Hormonal therapy remains the cornerstone of treatment for women with advanced breast cancer, but almost all patients who respond eventually develop resistance. Everolimus targets the mTOR pathway in cancer cells. mTOR is a protein that acts as an important regulator of tumor cell division, blood vessel growth and cell metabolism. Resistance to hormonal therapy in breast cancer has been associated with over-activation of the mTOR pathway.
Each year, around 220,000 women globally will be diagnosed with ER+HER2- advanced breast cancer , . Everolimus is also being investigated for the treatment of patients with HER2+ advanced breast cancer , .
Regulatory submissions for everolimus based on the BOLERO-2 results are planned by the end of 2011.
BOLERO-2 is a Phase III, randomized, double-blind, placebo-controlled, multicenter study that examined the safety and efficacy of everolimus in combination with exemestane versus exemestane alone in postmenopausal women with ER+HER2- advanced breast cancer who recurred or progressed while on or following previous treatment with the hormonal therapies letrozole or anastrozole. The trial was conducted at 189 sites worldwide, in 24 countries and enrolled 724 patients. Patients who met the study criteria were randomized (2:1) to receive either everolimus 10 mg/day orally (n=485), or placebo, plus oral exemestane 25 mg/day (n=239). Novartis provided financial support for the study.
The primary endpoint was PFS based on local investigator radiology assessment. Other endpoints include overall survival, overall response rate, safety, patient reported outcome, clinical benefit rate and changes in markers of bone metabolism.
In the data presented at SABCS, no difference in time to deterioration of quality of life was observed and everolimus increased exemestane steady-state Cmin and Cmax levels by 45% and 64%, respectively, with no difference in estradiol levels. Serum markers of bone resorption and bone formation increased in the exemestane arm and generally decreased in the everolimus plus exemestane arm.
Everolimus is approved as Afinitor (everolimus) tablets in more than 80 countries including the United States and throughout the European Union in the oncology settings of advanced renal cell carcinoma (RCC) following progression on or after vascular endothelial growth factor (VEGF)-targeted therapy, and in the US and EU for locally advanced, metastatic or unresectable progressive neuroendocrine tumors of pancreatic origin (pNET).
Everolimus is also available from Novartis for use in non-oncology patient populations under the brand names Afinitor or Votubia , Certican and Zortress and is exclusively licensed to Abbott and sublicensed to Boston Scientific for use in drug-eluting stents.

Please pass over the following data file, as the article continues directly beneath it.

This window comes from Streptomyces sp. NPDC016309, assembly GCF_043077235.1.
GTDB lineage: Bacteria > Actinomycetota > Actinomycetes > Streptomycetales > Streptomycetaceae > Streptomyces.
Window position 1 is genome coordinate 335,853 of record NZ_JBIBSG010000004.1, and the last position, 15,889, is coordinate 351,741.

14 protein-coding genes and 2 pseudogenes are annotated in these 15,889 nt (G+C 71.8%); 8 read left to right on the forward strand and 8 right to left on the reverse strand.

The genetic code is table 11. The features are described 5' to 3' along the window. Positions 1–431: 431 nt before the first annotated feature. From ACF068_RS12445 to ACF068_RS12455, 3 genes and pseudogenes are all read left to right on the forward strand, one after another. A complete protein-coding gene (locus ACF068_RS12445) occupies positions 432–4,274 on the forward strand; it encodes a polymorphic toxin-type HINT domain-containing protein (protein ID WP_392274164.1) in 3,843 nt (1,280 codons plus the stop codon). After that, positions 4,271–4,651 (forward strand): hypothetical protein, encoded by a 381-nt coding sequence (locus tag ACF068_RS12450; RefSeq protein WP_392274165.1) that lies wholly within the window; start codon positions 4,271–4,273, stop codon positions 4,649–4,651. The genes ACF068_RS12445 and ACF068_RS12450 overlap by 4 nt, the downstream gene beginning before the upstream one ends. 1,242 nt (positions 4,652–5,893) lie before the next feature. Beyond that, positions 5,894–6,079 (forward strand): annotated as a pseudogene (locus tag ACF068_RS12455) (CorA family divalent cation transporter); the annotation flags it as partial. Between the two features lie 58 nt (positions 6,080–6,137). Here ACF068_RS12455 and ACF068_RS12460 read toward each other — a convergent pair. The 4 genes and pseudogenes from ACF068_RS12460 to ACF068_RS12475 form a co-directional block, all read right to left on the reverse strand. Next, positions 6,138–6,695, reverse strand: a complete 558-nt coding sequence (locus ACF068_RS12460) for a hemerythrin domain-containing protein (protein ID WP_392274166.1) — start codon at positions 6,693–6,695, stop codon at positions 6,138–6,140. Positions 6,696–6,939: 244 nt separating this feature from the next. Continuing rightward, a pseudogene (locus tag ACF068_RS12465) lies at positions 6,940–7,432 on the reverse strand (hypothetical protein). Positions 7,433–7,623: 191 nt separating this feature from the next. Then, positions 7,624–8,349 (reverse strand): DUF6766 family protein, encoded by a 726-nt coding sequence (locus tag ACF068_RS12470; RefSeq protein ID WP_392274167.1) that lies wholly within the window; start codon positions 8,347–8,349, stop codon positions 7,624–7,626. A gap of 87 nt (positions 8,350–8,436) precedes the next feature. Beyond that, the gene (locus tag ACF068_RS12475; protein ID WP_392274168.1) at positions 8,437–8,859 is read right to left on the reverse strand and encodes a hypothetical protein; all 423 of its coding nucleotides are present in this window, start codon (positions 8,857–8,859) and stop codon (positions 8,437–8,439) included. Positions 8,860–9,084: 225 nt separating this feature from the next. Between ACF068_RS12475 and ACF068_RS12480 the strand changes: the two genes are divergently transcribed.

Indications vary by country and not all indications are available in every country. Access to everolimus outside of the approved indications is carefully controlled and monitored in clinical trials designed to better understand the potential benefits and risks of the compound. As an investigational compound, the safety and efficacy profile of everolimus has not yet been established outside the approved indications. Because of the uncertainty of clinical trials, there is no guarantee that everolimus will become commercially available for additional indications anywhere else in the world.
Important Safety Information about everolimus tablets
Everolimus can cause serious side effects including lung or breathing problems, infections, and renal failure which can lead to death. Mouth ulcers and mouth sores are common side effects. Everolimus can affect blood cell counts, kidney and liver function, and blood sugar and cholesterol levels. Everolimus may cause fetal harm in pregnant women. Women taking everolimus should not breast feed.
The most common adverse drug reactions (incidence ≥15%) are mouth ulcers, diarrhea, feeling weak or tired, skin problems (such as rash or acne), infections, nausea, swelling of extremities or other parts of the body, loss of appetite, headache, inflammation of lung tissue, abnormal taste, nose bleeds, inflammation of the lining of the digestive system, weight decreased and vomiting. The most common Grade 3-4 adverse drug reactions (incidence ≥2%) are mouth ulcers, feeling tired, low white blood cells (a type of blood cell that fights infection), diarrhea, infections, inflammation of lung tissue, and diabetes. Cases of hepatitis B reactivation and blood clot in the lung and leg have been reported.